I chose to do my iExamen on Sunday, September 23rd. I purposely chose this day because I finished my homework and studying, and knew that I would be able to socialize rather than spend my day in my room doing homework. When I woke up around 8:30 AM, my roommate, suite mate, and I, went to get coffee together. My suite mate and I had to be up early this day because we had a field hockey game at 10 AM, though I am not typically a morning person. I observed as we sat in Boulder that most people who were there, though there weren't many, seemed happy to be there. I'm almost certain every person we saw waved hello or said good morning to us. For the most part, it seemed as though everyone who was up at what I would typically consider the ungodly hour of 8:30 in the morning, definitely enjoyed mornings and was in a cheery mood. While I can honestly say that I feel that just about every encounter I have with people here is a friendly one, my first observation of my iExamen was that the general aura of the Sunday morning, voluntarily early-risers differed slightly from that of the fellow students I encounter each Monday, Wednesday, and Friday on the reluctant walk to 9 AM class. It was interesting to discover that there were, to my surprise, actually college students who purposely woke up early on Sundays, during the time in which I would typically have been dead to the world in the warmth of my bed.
When my suite mate and I got to our field hockey game, I listened and joined in on conversation about how tired we were, how early it was, how everyone's weekends had gone, and how much homework people had saved for Sunday. I noticed girls (myself included) making frequent references to how little sleep they had gotten over the weekend, almost as if to assure each other that we did not have boring weekends. I found this funny after thinking about it. The pre-game/warm-up chatter was very reminiscent to me of my high school. Not only had the setting itself reminded me of high school, since I briefly played field hockey there, but the fact that I was in the company of only girls had me feeling like I was back at my all girls Catholic high school. The presence of boys at school has definitely been a change, but one that I enjoy and have already become used to. When I was surrounded only by girls like I was in high school, I found myself observing the manner and subject matter of our conversation. Just as I'd remembered, when there are no boys present, what else could the main topic of conversation be, if not our absent male counterparts themselves? I definitely felt like the majority of our sentences started with, "He's so...."or "Oh my God!!!" or "Did he text you yet?!" I found it funny that since being here I could really differentiate between the dynamic of single sex conversation versus conversation in mixed company.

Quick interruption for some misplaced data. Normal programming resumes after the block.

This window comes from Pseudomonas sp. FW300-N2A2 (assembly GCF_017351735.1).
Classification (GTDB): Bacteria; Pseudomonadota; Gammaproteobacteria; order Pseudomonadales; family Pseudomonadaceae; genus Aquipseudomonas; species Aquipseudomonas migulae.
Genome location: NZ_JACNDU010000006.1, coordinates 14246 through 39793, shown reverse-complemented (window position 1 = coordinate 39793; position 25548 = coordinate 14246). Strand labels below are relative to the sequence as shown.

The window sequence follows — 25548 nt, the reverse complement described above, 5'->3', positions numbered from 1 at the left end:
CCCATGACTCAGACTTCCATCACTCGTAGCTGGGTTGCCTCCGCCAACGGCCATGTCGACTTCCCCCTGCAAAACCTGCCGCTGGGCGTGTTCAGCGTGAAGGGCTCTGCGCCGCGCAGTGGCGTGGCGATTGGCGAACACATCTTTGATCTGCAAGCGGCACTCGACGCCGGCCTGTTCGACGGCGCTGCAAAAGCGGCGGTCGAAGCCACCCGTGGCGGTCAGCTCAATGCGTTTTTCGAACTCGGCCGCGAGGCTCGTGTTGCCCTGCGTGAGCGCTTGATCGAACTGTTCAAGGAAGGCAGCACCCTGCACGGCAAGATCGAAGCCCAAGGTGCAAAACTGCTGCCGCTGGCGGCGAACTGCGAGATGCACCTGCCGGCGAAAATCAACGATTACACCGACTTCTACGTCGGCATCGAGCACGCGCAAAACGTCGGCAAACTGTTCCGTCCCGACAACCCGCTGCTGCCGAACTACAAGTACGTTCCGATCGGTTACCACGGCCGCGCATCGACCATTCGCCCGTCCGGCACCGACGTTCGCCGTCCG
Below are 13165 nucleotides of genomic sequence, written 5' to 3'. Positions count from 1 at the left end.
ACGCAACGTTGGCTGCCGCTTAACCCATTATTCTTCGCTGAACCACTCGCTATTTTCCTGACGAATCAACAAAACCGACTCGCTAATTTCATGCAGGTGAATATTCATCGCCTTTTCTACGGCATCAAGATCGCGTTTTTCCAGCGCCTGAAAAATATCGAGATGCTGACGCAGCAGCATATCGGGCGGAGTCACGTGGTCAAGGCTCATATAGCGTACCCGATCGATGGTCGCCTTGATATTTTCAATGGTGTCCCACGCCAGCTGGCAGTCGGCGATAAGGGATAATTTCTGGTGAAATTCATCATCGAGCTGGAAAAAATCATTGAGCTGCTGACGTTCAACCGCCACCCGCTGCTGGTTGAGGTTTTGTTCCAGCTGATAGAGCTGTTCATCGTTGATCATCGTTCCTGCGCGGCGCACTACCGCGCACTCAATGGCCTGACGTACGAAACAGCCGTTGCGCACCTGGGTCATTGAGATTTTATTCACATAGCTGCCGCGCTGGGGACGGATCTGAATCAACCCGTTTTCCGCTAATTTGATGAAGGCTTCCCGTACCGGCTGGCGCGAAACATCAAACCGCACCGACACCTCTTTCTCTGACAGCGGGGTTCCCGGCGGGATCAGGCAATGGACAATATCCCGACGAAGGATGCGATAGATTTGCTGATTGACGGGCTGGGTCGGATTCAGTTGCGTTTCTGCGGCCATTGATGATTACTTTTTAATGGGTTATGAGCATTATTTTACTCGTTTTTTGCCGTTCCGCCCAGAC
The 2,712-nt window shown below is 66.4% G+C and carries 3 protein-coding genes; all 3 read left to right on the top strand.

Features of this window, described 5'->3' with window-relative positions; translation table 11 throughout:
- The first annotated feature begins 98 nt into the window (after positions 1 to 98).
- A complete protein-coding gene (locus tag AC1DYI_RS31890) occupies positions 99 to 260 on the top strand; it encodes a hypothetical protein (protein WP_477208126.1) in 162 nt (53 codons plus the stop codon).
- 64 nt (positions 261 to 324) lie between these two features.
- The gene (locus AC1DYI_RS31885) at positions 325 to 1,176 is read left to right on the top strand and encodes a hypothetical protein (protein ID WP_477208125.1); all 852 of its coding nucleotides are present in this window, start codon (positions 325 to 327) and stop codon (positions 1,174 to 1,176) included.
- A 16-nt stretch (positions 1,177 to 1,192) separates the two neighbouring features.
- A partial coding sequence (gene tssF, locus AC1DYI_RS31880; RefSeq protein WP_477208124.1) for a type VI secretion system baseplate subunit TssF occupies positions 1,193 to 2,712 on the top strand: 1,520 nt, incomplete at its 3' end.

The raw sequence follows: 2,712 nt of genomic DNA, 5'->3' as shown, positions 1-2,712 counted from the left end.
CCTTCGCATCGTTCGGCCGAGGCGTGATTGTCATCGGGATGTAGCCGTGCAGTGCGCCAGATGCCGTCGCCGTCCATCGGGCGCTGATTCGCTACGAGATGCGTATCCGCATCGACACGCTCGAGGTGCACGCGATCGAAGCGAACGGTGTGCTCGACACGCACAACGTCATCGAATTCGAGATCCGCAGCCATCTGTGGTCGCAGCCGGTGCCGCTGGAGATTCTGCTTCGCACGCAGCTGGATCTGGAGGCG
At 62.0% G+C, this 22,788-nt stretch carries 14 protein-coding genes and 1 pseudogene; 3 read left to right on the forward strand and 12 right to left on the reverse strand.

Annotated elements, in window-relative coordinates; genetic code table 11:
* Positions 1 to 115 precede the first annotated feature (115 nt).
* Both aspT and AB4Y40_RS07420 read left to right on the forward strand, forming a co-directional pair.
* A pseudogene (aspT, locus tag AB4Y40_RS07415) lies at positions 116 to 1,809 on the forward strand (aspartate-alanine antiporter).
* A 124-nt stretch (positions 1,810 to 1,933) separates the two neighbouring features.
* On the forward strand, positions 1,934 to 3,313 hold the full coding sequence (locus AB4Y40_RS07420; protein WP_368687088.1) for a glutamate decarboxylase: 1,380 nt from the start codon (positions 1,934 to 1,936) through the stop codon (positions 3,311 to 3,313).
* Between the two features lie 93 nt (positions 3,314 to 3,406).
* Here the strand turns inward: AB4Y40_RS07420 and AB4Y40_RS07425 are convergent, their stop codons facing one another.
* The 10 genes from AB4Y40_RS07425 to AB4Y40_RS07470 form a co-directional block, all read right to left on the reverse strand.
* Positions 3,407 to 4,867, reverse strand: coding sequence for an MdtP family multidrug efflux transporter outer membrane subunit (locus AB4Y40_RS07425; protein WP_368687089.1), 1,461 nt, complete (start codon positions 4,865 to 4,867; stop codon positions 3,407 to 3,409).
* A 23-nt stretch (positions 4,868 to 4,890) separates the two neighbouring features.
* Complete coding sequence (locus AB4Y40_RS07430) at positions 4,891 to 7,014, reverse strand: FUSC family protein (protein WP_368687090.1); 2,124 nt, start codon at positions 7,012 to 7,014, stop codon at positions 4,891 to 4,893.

After the game, not at all to my surprise, I checked my phone and was greeted with 5 text messages. The first from my roommate wishing me luck at my game, and telling me when to meet for lunch. The second from my cousin, also about meeting for lunch. And three from different friends from home, in regard to when would be a good time to Skype and call each other to catch up about how we spent our weekends. I have since observed that texting is such a large part of how I communicate with people, and that having 5 messages waiting in my inbox did not at all faze me.